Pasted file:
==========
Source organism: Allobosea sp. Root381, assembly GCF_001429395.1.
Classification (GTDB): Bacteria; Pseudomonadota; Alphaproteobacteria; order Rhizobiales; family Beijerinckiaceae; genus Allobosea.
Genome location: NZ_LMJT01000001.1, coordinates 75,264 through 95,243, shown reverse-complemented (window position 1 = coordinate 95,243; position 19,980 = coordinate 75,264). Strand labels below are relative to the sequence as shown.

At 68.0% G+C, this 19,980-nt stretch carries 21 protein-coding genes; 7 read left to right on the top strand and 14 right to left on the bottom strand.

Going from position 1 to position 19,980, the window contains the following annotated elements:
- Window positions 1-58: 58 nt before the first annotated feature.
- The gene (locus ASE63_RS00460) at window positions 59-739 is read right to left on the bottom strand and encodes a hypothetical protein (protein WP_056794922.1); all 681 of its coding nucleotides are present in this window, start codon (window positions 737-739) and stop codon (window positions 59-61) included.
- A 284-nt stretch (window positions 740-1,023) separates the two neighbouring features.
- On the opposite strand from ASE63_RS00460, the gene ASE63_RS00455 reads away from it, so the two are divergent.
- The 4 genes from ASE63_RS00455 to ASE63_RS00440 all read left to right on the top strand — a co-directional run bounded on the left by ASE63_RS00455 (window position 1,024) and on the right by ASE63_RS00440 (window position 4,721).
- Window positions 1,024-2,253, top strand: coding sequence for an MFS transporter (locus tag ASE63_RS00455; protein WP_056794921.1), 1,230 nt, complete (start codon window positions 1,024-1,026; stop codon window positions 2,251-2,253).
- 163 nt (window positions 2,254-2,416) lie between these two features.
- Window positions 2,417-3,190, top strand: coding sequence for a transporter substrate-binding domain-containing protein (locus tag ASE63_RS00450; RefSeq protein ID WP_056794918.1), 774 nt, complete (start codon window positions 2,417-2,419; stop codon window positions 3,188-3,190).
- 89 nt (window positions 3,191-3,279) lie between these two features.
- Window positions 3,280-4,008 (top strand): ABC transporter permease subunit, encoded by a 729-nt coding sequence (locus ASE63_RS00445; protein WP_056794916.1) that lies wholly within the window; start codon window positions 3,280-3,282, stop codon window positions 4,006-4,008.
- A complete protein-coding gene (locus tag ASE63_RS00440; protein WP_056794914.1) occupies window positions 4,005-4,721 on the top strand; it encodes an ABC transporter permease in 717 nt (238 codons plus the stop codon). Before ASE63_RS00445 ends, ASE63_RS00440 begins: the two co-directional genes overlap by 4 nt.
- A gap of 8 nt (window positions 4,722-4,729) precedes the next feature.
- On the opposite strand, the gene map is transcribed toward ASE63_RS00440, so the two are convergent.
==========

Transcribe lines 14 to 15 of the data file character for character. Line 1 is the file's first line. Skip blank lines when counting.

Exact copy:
- 89 nt (window positions 3,191-3,279) lie between these two features.
- Window positions 3,280-4,008 (top strand): ABC transporter permease subunit, encoded by a 729-nt coding sequence (locus ASE63_RS00445; protein WP_056794916.1) that lies wholly within the window; start codon window positions 3,280-3,282, stop codon window positions 4,006-4,008.